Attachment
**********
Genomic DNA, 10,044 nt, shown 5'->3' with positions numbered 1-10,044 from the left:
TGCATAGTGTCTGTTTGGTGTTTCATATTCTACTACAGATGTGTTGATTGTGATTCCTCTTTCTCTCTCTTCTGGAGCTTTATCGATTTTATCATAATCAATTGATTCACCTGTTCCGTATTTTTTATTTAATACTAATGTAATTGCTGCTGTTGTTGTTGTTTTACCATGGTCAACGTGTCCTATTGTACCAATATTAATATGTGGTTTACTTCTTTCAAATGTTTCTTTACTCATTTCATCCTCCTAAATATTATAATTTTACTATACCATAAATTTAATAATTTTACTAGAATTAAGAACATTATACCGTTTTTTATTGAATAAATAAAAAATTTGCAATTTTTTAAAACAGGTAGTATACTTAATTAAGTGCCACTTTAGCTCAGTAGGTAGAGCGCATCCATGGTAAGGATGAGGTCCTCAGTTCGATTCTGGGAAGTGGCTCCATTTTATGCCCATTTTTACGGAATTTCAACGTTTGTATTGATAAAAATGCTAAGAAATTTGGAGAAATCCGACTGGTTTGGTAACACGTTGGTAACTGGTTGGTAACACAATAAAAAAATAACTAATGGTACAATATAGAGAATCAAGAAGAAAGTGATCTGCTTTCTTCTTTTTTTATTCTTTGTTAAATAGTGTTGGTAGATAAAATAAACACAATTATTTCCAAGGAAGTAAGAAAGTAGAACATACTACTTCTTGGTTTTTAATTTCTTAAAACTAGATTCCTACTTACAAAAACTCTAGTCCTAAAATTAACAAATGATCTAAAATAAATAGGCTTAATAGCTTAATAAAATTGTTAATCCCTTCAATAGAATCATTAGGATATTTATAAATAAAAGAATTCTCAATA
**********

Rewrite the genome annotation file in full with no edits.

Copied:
Genomic DNA, 10,044 nt, shown 5'->3' with positions numbered 1-10,044 from the left:
TGCATAGTGTCTGTTTGGTGTTTCATATTCTACTACAGATGTGTTGATTGTGATTCCTCTTTCTCTCTCTTCTGGAGCTTTATCGATTTTATCATAATCAATTGATTCACCTGTTCCGTATTTTTTATTTAATACTAATGTAATTGCTGCTGTTGTTGTTGTTTTACCATGGTCAACGTGTCCTATTGTACCAATATTAATATGTGGTTTACTTCTTTCAAATGTTTCTTTACTCATTTCATCCTCCTAAATATTATAATTTTACTATACCATAAATTTAATAATTTTACTAGAATTAAGAACATTATACCGTTTTTTATTGAATAAATAAAAAATTTGCAATTTTTTAAAACAGGTAGTATACTTAATTAAGTGCCACTTTAGCTCAGTAGGTAGAGCGCATCCATGGTAAGGATGAGGTCCTCAGTTCGATTCTGGGAAGTGGCTCCATTTTATGCCCATTTTTACGGAATTTCAACGTTTGTATTGATAAAAATGCTAAGAAATTTGGAGAAATCCGACTGGTTTGGTAACACGTTGGTAACTGGTTGGTAACACAATAAAAAAATAACTAATGGTACAATATAGAGAATCAAGAAGAAAGTGATCTGCTTTCTTCTTTTTTTATTCTTTGTTAAATAGTGTTGGTAGATAAAATAAACACAATTATTTCCAAGGAAGTAAGAAAGTAGAACATACTACTTCTTGGTTTTTAATTTCTTAAAACTAGATTCCTACTTACAAAAACTCTAGTCCTAAAATTAACAAATGATCTAAAATAAATAGGCTTAATAGCTTAATAAAATTGTTAATCCCTTCAATAGAATCATTAGGATATTTATAAATAAAAGAATTCTCAATA